The extracted tobacco components most preferably are provided in a low solvent form. By the term "low solvent form" is meant that the solvent content including the moisture content of extracted tobacco components is less than about 12 percent, based on the total weight of the extracted tobacco. For example, when the first solvent is essentially pure water, the moisture content of the extracted tobacco components in low solvent form is less than about 12 weight percent. Generally, it is desirable to provide extracted tobacco components having solvent contents less than 10 weight percent; while extracted tobacco components having solvent contents in the range of about 2 weight percent to about 8 weight percent are particularly preferred. Extracted tobacco components in low solvent form have a generally solid form and often can resemble a dry powder, especially when the extract is spray dried.

Convenient methods for providing the extracted tobacco components in low solvent form include spray drying, freeze drying, belt drying, flash drying, or other such methods. It is particularly desirable to concentrate the liquid extract prior to spray drying or freeze drying the extract. Spray drying of the liquid extract is especially preferred. For purposes of this invention, spray drying is a one-step continuous process for removing a liquid from a solution and producing a dried particulate form of the extracted components within the solution by spraying a feed of the solution into a hot drying medium. A representative spray drying process is described in U.S. Pat. No. 3,398,754 to Tughan. For purposes of this invention, freeze drying is an indirect, batch or continuous process for removing the liquid from a solution and producing a dried form of the extracted components by freezing the solution and drying the solution in a frozen state through sublimation under high vacuum. A representative freeze drying process is described in U.S. Pat. No. 3,316,919 to Green. Methods and conditions for providing extracted materials in a low solvent or solid form (e.g., as a powder) will be apparent to the skilled artisan.

The tobacco extract preferably is contacted with a liquid carrier in order to provide an extract and carrier mixture. A liquid carrier, for purposes of this invention, is a normally liquid material in which the tobacco extract can be dissolved and/or suspended. Preferred liquid carriers are thermally stable to at least about 350 C., preferably to at least about 400 C.; and do not react to any significant degree with components of the tobacco extract. It is highly preferred that the liquid carrier have a boiling point below the temperature to which the tobacco composition is exposed according to the process of the present invention. Examples of suitable liquid carriers include propylene carbonate, peanut oil, triacetin, polyhydric alcohols such as glycerine and propylene glycol, and the like, as well as mixtures thereof.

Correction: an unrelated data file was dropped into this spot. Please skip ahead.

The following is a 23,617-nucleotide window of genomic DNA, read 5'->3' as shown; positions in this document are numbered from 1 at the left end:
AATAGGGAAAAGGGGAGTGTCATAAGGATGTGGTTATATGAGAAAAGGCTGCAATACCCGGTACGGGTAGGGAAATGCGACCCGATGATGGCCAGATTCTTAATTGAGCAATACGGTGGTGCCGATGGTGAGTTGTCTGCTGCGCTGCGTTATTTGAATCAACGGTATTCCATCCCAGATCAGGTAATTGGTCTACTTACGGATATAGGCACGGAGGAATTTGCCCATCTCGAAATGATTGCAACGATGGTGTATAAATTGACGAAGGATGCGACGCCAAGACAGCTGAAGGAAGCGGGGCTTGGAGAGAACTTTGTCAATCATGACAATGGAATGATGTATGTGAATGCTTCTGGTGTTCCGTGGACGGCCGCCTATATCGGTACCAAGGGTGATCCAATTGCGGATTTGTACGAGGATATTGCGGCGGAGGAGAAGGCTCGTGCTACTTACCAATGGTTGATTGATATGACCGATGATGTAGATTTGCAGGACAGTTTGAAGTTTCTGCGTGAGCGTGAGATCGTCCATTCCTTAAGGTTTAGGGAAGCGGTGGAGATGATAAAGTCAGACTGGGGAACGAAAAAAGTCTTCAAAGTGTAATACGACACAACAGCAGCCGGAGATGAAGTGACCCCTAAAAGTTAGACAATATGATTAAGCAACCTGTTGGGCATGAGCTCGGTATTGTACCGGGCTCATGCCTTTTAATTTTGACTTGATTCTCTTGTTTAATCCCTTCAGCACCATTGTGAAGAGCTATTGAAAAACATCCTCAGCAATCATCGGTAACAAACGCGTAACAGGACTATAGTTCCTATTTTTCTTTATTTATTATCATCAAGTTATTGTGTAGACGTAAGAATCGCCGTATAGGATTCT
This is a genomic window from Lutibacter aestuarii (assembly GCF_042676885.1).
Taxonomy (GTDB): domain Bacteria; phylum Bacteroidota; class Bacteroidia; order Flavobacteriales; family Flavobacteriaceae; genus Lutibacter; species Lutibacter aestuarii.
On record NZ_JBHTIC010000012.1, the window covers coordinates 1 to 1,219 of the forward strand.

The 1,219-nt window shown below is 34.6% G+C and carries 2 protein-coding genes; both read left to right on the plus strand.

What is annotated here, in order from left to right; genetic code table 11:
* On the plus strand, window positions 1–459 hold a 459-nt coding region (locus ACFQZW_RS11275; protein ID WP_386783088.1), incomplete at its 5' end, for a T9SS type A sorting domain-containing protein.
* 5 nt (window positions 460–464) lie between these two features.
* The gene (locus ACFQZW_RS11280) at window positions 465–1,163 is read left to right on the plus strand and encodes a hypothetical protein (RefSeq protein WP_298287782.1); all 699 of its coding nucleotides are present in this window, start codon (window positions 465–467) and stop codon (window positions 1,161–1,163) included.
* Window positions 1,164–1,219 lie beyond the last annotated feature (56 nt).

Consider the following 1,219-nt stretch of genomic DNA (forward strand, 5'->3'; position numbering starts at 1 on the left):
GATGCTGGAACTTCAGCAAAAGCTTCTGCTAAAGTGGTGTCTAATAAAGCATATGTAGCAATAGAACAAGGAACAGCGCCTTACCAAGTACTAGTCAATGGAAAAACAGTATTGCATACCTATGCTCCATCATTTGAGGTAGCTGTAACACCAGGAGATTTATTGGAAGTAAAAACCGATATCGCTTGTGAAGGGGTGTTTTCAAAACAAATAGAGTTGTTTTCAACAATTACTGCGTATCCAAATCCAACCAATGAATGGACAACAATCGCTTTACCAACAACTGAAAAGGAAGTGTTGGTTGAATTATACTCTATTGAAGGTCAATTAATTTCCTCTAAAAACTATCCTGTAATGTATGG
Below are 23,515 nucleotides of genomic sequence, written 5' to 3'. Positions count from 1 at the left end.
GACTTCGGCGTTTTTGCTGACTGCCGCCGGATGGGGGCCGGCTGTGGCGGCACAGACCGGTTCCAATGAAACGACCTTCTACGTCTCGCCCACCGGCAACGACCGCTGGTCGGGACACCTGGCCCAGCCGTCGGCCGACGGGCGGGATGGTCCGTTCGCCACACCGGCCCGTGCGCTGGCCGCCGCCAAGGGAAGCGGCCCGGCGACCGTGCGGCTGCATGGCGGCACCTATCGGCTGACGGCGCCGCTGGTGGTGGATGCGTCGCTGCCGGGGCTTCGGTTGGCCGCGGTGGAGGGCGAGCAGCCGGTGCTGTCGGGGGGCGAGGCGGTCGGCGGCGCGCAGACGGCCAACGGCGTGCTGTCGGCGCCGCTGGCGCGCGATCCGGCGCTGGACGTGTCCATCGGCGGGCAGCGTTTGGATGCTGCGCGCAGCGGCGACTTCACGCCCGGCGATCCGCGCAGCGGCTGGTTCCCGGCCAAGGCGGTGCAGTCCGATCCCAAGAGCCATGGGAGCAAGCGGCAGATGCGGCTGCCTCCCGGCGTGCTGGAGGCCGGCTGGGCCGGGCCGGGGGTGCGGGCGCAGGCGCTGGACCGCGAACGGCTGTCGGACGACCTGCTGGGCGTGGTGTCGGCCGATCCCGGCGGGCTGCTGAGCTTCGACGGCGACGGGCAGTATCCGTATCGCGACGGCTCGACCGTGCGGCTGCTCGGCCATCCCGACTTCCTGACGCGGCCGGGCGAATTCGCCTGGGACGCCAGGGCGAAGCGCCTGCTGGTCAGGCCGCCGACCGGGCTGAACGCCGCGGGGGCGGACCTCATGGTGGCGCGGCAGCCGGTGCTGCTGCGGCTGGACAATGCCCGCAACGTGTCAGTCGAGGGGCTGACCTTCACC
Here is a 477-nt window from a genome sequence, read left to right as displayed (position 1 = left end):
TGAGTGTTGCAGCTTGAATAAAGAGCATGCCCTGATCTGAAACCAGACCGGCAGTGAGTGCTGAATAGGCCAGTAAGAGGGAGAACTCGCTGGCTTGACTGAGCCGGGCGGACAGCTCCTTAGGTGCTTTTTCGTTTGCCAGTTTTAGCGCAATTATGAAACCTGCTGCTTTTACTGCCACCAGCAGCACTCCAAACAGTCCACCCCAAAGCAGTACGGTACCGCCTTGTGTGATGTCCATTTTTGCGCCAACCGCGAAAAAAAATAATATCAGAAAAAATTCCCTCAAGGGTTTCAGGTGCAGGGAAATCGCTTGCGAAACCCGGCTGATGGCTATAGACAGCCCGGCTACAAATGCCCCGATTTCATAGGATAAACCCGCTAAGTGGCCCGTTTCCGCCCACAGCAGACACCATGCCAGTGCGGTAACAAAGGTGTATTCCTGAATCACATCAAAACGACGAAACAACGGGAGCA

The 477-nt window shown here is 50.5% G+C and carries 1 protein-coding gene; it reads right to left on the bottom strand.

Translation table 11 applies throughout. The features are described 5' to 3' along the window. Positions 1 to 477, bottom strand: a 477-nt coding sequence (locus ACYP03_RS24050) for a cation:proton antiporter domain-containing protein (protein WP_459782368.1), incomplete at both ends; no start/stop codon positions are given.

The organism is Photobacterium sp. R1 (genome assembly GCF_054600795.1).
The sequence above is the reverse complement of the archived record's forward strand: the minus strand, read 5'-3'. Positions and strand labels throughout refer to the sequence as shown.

The manner of contacting the tobacco extract with the carrier can vary and is not particularly critical. Typically, the extract and carrier are mixed employing stirring or agitation, and often employing gentle heating. The mixture of extract and carrier normally (i) has a dark brown color, (ii) has the form of a relatively stable suspension of the extract in the carrier, and (iii) is such that at least a portion of the components of the extract is soluble in the carrier.

The amount of carrier relative to the tobacco extract can vary. Typically, the weight of carrier relative to extract is at least about 1:1, preferably at least about 3:1, while the weight of carrier relative to extract normally does not exceed about 20:1.

The tobacco extract or the extract and the liquid carrier can be contacted with a substrate. Preferred substrates are normally solid materials and are thermally stable at those temperatures experienced during the heat treatment steps of this invention. Examples of suitable substrate materials include porous carbons, carbon fibers, carbon yarns, high surface area glass beads, aluminas, clays, and the like. Typical substrates are aluminas available as D-2 Sintered Alpha Alumina from W. R. Grace & Co. and carbon yarns available as Kynol Catalogue No. CFY-020Y-3 from American Kynol, Inc.

The tobacco composition is subjected to moderately high temperature treatment. Typically, high temperature treatment involves exposing the tobacco composition to a temperature in excess of about 150 C., preferably in excess of about 200 C., and more preferably between about 250 C. and about 350 C. However, it is desirable to not subject the tobacco composition to a temperature in excess of about 400 C. in order to avoid the formation of components which are bitter tasting. When the tobacco composition includes a liquid carrier with the tobacco extract, it is desirable to avoid heating the tobacco composition to a temperature excessively high so as to form (i) components which are pasty, or (ii) precipitates in the liquid carrier.

The manner in which the tobacco composition is subjected to the moderately high temperature treatment can vary. Typically, a tobacco composition comprising an extract and liquid carrier is heated as it passes through a heat exchange unit such as the heating block described with reference to FIG. 6, a tube furnace, or the like. Alternatively, the tobacco composition can be heated in a convection oven, or the like, especially when (i) a liquid carrier is not employed with the extract, or (ii) the extract is carried by a solid substrate.

The heat treatment of the tobacco composition preferably is performed under an inert atmosphere. For example, nitrogen and argon gas is employed in order to minimize or prevent the formation of bitter components which result from the oxidation of the tobacco extract.

The amount of time that the tobacco composition is subjected to high temperature treatment can vary depending upon factors such as the weight of the tobacco composition which is heated and temperature to which the tobacco composition is heated. Normally, the time period is sufficient to heat 1 g of tobacco composition at the desired temperature for a period of at least about 0.5 minute, preferably about 1 to about 2 minutes. Tobacco compositions having a low mass can be heated at the desired temperature in a relatively short period of time. However, it is desirable to control the time/temperature profile of tobacco compositions subjected to heat treatment so that each tobacco composition is not subjected to a particularly high temperature for a lengthy period of time.